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Alternative Economies

Figure B. Wealth distributions, Bulletin (dashed line) versus Augmented (solid line) Measures, 1989-2019

Wealth and Income Concentration in the SCF: 1989–2019 September 28, 2020

The above chart was generated by the U.S. Federal Reserve. Consider the dashed and solid blue lines at the bottom of the chart. They represent fully one half of the population of the United States. That bottom 50% have essentially no meaningful share of the nation’s wealth. The other 49% is not doing that well either.

Libertarians make a strong case that this concentration of wealth is actually a good thing, making everyone, even those at the bottom of that chart, better off.

There is a great deal to unpack in their argument, and many people are doing just that. We’ve heard of some, like Bernie Sanders. In the Democratic Party debates, he questioned the morality of great wealth inequality in an exchange with Michael Bloomberg.

Our current economic system is based on 2 fundamentally untrue suppositions:

  1. The Earth’s natural resources are unlimited and free to use and
  2. That human beings are distinctly separate and disconnected from Nature.

Many people are awakening to the fact that these assumptions, on which all capitalist economic activity is based is not only false but unsustainable.

“anything we can’t do forever is, by definition, unsustainable,”

Sir David Attenborough A Life on Our Planet

There are many alternatives to the economic system we have, one which some consider to be unsustainable and destructive. Some make the argument that the consistent messages of competition, accumulation, and consumption affect us psychologically. Some believe that very developed nations, the so called Global North are in fact over developed and that over consumption is destroying the environment.

Regardless of one’s views on capitalism, the interconnection of the environment, consumption, social justice, and the economy cannot be discounted or ignored. Most conventional analyses, as we have seen, do not take this relationship into account. And when they do, it usually takes the form of claims that an increase in production and consumption (growing GDP) will solve the problem. Others contend that growing GDP IS the problem.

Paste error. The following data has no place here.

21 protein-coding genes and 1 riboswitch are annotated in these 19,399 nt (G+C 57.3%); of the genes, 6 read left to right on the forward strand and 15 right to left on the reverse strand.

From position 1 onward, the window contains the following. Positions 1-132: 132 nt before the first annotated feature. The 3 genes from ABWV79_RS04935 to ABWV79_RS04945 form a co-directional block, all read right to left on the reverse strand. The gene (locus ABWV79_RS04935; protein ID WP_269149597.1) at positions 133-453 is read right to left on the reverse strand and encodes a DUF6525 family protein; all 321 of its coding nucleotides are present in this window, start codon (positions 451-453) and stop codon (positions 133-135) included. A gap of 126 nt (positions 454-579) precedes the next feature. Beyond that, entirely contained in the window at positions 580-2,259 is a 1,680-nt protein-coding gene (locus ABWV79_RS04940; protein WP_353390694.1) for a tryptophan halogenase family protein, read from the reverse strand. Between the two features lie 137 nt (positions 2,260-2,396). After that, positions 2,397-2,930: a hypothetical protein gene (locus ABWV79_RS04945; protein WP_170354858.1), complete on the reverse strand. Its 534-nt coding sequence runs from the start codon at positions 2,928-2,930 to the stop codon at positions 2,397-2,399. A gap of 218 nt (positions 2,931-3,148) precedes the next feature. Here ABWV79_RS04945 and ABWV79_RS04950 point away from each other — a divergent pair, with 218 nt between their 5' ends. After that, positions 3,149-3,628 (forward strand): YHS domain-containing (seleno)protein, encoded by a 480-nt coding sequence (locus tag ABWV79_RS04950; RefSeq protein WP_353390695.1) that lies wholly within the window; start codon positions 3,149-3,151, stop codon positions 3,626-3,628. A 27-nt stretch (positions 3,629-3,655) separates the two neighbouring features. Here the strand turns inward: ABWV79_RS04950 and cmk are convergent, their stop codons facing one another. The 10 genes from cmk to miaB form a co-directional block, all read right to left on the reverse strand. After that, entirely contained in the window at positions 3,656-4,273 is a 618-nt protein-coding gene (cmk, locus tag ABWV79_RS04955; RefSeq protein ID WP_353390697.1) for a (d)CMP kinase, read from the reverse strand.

Some people believe that “tinkering” with capitalism is all that is needed, with increased government oversight, tax law changes and the like. The Green New Deal is an example of an attempt to bring economic activity more in line with environmental sustainability.

A few years ago, The Center co-sponsored a forum at the African American Research Library and Cultural Center outside Miami, Florida. The unifying theme of the forum was empowerment; the idea that people could take part in shaping their communities to address community needs. It covered such diverse topics as incarceration, reparations, and economic alternatives.

In his presentation, Professor Richard Weisskoff of the University of Miami described a unique member-based, community-organized lending and alternative economic system, developed and used throughout Latin America. This is a system that enables everyone, especially poor and marginalized communities access to financial resources without being subject to usurious fees and interest charges.

Dr. Weisskoff describes the system here.

Article I, Section 8 of the U.S. Constitution gives congress the power “To coin money” and regulate its value. However, the history of money in the United States is long and complex. It is noteworthy that in 2011, then Congressperson Dennis Kucinich sponsored HR2990, the National Emergency Employment Defense Act. (NEED Act). Although the bill’s focus was on the unemployment crisis occurring at that time, it proposed sweeping changes to the way money is created and used, including the dismantling of the Federal Reserve System. Of course, the legislation did not get much support in congress, but it did bring to public awareness the fact some feel there is a need to address the nation’s monetary policies.

At the Democracy Convention held in Minneapolis, Minnesota there were a number of presentations and workshops around monetary policy issues and economic alternatives.

The American Monetary Institute has been conducting research on the structure of monetary systems in use around the world and advocating for reform since 1996.

Another organization doing work similar to AMI is the Modern Money Network, which hosts symposia bringing together students, scholars, and the public to discuss and explore issues of money and policy.

New Economic Perspectives is an organization providing economic analysis and policy advice following the financial collapse in 2007. Their approach is Modern Money Theory, based on the work of progressive economists.

The Global Institute for Sustainable Prosperity focuses universal employment at a living wage as the primary way to bring about what they call “sustainable prosperity” rather than a focus on monetary systems and policy. They take a more holistic approach to economic activity to include everything from agricultural policy to science and technology and gender equity.

All these organizations and monetary theories have one thing in common. Modern Monetary Theory.

To get a better understanding of an alternative way of looking at money you can start here.

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